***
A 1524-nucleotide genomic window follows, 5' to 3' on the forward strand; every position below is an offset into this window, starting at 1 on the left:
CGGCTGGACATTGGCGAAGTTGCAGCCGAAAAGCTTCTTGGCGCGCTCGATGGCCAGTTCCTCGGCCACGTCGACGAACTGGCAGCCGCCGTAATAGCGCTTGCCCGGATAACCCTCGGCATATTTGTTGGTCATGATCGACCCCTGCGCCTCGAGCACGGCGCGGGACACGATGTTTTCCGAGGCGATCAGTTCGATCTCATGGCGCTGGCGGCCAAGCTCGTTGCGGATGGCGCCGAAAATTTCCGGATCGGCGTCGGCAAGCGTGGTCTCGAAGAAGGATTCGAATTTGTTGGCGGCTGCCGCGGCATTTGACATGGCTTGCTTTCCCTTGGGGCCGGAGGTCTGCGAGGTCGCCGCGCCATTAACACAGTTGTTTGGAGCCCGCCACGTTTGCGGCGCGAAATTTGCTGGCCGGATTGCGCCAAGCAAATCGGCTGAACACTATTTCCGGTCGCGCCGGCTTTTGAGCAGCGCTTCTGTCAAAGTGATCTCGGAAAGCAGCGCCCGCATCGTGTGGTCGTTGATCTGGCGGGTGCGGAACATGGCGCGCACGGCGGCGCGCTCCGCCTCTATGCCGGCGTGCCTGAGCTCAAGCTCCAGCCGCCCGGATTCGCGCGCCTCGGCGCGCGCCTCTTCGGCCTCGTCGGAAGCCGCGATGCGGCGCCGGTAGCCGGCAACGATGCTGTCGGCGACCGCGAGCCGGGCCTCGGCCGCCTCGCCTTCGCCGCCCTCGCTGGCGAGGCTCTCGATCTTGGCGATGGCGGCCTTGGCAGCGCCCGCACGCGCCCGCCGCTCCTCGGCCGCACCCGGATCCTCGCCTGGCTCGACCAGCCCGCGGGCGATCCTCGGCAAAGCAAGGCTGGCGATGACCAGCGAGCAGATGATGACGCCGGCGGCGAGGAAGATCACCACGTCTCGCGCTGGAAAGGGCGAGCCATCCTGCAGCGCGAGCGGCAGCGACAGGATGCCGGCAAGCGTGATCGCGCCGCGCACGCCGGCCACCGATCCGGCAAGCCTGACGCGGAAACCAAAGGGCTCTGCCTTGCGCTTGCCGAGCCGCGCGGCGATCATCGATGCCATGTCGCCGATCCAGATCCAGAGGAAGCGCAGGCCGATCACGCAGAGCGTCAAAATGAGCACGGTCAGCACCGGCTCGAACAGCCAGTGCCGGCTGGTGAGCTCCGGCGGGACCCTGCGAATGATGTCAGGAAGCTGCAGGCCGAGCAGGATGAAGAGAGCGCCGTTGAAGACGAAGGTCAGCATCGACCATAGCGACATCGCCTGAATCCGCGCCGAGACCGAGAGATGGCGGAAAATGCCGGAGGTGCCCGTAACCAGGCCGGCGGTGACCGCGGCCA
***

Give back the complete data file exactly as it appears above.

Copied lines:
A 1524-nucleotide genomic window follows, 5' to 3' on the forward strand; every position below is an offset into this window, starting at 1 on the left:
CGGCTGGACATTGGCGAAGTTGCAGCCGAAAAGCTTCTTGGCGCGCTCGATGGCCAGTTCCTCGGCCACGTCGACGAACTGGCAGCCGCCGTAATAGCGCTTGCCCGGATAACCCTCGGCATATTTGTTGGTCATGATCGACCCCTGCGCCTCGAGCACGGCGCGGGACACGATGTTTTCCGAGGCGATCAGTTCGATCTCATGGCGCTGGCGGCCAAGCTCGTTGCGGATGGCGCCGAAAATTTCCGGATCGGCGTCGGCAAGCGTGGTCTCGAAGAAGGATTCGAATTTGTTGGCGGCTGCCGCGGCATTTGACATGGCTTGCTTTCCCTTGGGGCCGGAGGTCTGCGAGGTCGCCGCGCCATTAACACAGTTGTTTGGAGCCCGCCACGTTTGCGGCGCGAAATTTGCTGGCCGGATTGCGCCAAGCAAATCGGCTGAACACTATTTCCGGTCGCGCCGGCTTTTGAGCAGCGCTTCTGTCAAAGTGATCTCGGAAAGCAGCGCCCGCATCGTGTGGTCGTTGATCTGGCGGGTGCGGAACATGGCGCGCACGGCGGCGCGCTCCGCCTCTATGCCGGCGTGCCTGAGCTCAAGCTCCAGCCGCCCGGATTCGCGCGCCTCGGCGCGCGCCTCTTCGGCCTCGTCGGAAGCCGCGATGCGGCGCCGGTAGCCGGCAACGATGCTGTCGGCGACCGCGAGCCGGGCCTCGGCCGCCTCGCCTTCGCCGCCCTCGCTGGCGAGGCTCTCGATCTTGGCGATGGCGGCCTTGGCAGCGCCCGCACGCGCCCGCCGCTCCTCGGCCGCACCCGGATCCTCGCCTGGCTCGACCAGCCCGCGGGCGATCCTCGGCAAAGCAAGGCTGGCGATGACCAGCGAGCAGATGATGACGCCGGCGGCGAGGAAGATCACCACGTCTCGCGCTGGAAAGGGCGAGCCATCCTGCAGCGCGAGCGGCAGCGACAGGATGCCGGCAAGCGTGATCGCGCCGCGCACGCCGGCCACCGATCCGGCAAGCCTGACGCGGAAACCAAAGGGCTCTGCCTTGCGCTTGCCGAGCCGCGCGGCGATCATCGATGCCATGTCGCCGATCCAGATCCAGAGGAAGCGCAGGCCGATCACGCAGAGCGTCAAAATGAGCACGGTCAGCACCGGCTCGAACAGCCAGTGCCGGCTGGTGAGCTCCGGCGGGACCCTGCGAATGATGTCAGGAAGCTGCAGGCCGAGCAGGATGAAGAGAGCGCCGTTGAAGACGAAGGTCAGCATCGACCATAGCGACATCGCCTGAATCCGCGCCGAGACCGAGAGATGGCGGAAAATGCCGGAGGTGCCCGTAACCAGGCCGGCGGTGACCGCGGCCA